At home: Ah, to have that deep-woods pine-forest smell inside!

Self-emptying or self-flushing toilets: Pretty amazing stuff, right?

Now, take that and add to it a self-cleaning aspect and a provision for purifying air and what’s been invented is a self-emptying, self-cleaning, smell-removing commode. Who could ask for more?! Did someone say more?

On the Air Quality Matters blog from time to time, covered have been innovative solutions like particulate filtering systems placed inside newly built homes located in close proximity or adjacent to freeways in the greater Los Angeles area. For more, see: “New L.A. freeway-adjacent homes getting air filtration as way to reduce indoor particles” and “Should fine-particle filters required on near-freeway homes become standard?” here and here, respectively.

Likewise, there was also coverage of what is referred to as “High Efficiency Cabin Air” (HECA) filtering apparatus testing trials on school buses in, again, the Los Angeles region. For more, see: “HECA: Taking school-bus-interior air-cleaning to whole new level,” here.

Who knows, we could one day see shirts and blouses with built-in armpit-area deodorizing or foot-odor neutralizing agents made an active part of shoe, sock, stocking manufacturing to absorb those often offensive smells caused from sweating feet.

Just think of all of the money that could be saved from less deodorant – foot, underarm or otherwise – use.

And there’s more where this came from, such as in the place where laundry cleaning is done, be it the closet, laundry room or kitchen. We’re talking lint disposal.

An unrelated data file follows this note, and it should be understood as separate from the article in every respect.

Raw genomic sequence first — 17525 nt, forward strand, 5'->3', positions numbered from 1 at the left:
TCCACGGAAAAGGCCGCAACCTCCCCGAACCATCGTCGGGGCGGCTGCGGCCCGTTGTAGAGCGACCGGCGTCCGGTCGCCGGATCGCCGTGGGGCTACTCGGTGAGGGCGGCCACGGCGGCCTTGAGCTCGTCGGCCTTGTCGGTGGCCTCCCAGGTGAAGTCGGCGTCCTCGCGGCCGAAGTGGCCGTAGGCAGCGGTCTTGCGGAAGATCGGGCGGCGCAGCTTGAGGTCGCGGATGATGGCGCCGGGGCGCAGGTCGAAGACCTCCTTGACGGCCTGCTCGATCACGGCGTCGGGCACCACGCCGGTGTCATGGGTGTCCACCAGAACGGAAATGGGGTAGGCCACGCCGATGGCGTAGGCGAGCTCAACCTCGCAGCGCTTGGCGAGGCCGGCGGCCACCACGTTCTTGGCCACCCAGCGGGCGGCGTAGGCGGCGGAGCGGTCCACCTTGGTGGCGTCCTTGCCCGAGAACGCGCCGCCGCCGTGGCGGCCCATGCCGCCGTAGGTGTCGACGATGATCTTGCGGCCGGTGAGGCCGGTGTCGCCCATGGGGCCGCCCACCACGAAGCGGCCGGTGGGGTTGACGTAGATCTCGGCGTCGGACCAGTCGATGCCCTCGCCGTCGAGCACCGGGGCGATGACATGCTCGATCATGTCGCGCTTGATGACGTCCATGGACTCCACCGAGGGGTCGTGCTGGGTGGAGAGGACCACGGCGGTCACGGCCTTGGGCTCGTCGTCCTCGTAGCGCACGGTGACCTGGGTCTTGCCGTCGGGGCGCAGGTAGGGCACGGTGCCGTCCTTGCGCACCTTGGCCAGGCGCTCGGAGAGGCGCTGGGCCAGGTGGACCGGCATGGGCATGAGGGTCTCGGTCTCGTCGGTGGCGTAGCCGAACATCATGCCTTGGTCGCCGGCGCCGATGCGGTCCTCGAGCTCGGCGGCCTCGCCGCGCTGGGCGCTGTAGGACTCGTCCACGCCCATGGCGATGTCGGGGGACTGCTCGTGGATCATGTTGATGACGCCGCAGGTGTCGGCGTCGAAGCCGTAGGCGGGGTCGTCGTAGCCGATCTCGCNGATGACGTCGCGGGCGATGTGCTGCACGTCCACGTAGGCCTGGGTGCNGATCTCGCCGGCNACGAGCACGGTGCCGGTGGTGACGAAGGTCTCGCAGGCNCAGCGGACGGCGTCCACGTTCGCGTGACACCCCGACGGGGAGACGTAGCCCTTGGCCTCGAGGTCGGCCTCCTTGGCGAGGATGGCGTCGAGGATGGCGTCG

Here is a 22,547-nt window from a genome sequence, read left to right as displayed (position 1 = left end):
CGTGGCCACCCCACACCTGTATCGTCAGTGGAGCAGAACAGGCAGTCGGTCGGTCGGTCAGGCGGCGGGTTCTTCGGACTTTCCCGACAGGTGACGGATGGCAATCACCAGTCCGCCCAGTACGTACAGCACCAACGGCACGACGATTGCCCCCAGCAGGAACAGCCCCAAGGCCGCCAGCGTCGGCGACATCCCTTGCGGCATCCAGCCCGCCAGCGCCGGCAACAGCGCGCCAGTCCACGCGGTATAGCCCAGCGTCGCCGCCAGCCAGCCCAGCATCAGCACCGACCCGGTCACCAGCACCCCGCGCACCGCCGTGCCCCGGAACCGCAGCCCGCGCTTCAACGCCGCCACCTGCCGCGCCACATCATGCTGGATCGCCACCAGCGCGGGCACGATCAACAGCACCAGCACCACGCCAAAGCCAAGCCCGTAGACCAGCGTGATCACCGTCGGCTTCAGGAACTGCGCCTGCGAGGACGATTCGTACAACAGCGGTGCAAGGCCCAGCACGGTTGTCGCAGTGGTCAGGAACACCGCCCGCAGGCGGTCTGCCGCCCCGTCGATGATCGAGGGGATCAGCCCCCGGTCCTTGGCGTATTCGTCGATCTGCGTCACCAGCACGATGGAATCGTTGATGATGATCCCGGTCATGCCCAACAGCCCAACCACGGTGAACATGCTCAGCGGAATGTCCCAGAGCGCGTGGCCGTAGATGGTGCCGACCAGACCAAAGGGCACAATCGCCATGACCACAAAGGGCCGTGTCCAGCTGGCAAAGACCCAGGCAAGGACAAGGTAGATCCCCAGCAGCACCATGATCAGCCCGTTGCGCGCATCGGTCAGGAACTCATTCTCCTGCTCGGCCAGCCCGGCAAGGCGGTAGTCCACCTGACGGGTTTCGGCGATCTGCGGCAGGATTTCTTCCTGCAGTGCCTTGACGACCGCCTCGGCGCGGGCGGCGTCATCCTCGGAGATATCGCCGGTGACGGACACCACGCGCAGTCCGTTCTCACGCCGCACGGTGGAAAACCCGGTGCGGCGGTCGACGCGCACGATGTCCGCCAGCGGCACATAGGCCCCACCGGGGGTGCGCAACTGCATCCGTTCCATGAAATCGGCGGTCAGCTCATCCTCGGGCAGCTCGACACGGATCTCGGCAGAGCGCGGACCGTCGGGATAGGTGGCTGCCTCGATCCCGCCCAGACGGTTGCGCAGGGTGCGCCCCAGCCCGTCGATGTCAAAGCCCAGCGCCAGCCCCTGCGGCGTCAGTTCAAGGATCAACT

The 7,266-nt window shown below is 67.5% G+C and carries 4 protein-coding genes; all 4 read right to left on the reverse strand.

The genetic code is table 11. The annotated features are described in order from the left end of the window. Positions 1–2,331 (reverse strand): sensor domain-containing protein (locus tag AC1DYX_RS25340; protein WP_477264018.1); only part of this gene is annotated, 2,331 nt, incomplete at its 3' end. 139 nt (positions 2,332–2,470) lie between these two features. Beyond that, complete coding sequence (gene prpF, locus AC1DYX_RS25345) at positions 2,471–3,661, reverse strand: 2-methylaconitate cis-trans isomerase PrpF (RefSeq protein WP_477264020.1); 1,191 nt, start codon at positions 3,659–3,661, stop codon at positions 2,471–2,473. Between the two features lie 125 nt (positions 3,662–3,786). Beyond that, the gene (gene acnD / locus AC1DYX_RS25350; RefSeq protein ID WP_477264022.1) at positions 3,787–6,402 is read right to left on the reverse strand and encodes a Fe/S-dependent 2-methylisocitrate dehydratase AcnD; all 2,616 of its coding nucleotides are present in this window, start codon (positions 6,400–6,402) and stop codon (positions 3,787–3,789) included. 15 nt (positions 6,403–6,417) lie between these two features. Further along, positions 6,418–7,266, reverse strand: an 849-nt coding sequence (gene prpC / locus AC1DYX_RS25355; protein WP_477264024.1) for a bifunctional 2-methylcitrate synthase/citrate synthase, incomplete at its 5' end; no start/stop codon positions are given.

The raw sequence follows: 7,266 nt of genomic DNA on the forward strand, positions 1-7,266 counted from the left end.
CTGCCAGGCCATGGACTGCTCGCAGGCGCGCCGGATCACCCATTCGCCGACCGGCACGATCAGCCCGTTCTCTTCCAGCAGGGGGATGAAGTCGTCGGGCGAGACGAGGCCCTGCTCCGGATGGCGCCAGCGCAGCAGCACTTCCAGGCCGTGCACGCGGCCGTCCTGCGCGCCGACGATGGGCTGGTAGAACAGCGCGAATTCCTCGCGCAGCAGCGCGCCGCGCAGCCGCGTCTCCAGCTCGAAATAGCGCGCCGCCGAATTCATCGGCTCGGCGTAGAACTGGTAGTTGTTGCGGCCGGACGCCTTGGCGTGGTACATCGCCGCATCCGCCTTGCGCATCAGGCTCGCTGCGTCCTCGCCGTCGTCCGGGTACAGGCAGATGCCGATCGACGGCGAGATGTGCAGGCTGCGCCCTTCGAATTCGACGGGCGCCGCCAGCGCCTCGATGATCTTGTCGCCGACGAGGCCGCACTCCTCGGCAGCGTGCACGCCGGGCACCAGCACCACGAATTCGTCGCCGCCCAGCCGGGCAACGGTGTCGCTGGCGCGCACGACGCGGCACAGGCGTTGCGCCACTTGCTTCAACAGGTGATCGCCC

No matter how many times clothes, blankets, sheets get washed, when automatic dryer-dried, the production of lint results. And, we’re talking lots of it, the bulk of the stuff landfill-bound.

How wonderful it would be if only lint recycling was an option. It recycled for the purpose of making new linens and clothes. That is, if possible.

Okay, now imagine owning a refrigerator with a built-in food-odor absorber, be the food fresh, rotten or somewhere between.

Where stench suppression is concerned, virtually nothing’s off-limits here folks. Think under-the-kitchen-sink trash containers, dirty-laundry baskets. Even in interior paints. Applied additives to quell smells, imagine the possibilities.

And, to get rid of that distinctive “new-car” smell, where applicable, the limiting of toxic materials, agents or chemicals could go a long way to help get the smell out.

Now, if there were an automatic way of bringing the great outdoors in. The deep-woods pine-forest scent, anyone?

Winter hiking in Yosemite

Related: “Is your furniture making you sick?

1 thought on “At home: Ah, to have that deep-woods pine-forest smell inside!”

  1. Occasionally I hang /put out things which don’t smell fresh. Leaving it outdoors under the Sun in the open air helps air things. It might not smell like a pine forest, but then it reduces the I-don’t-like-this-smell odor. It probably comes from when our parents asked us to ‘air’ our shoes as kids!

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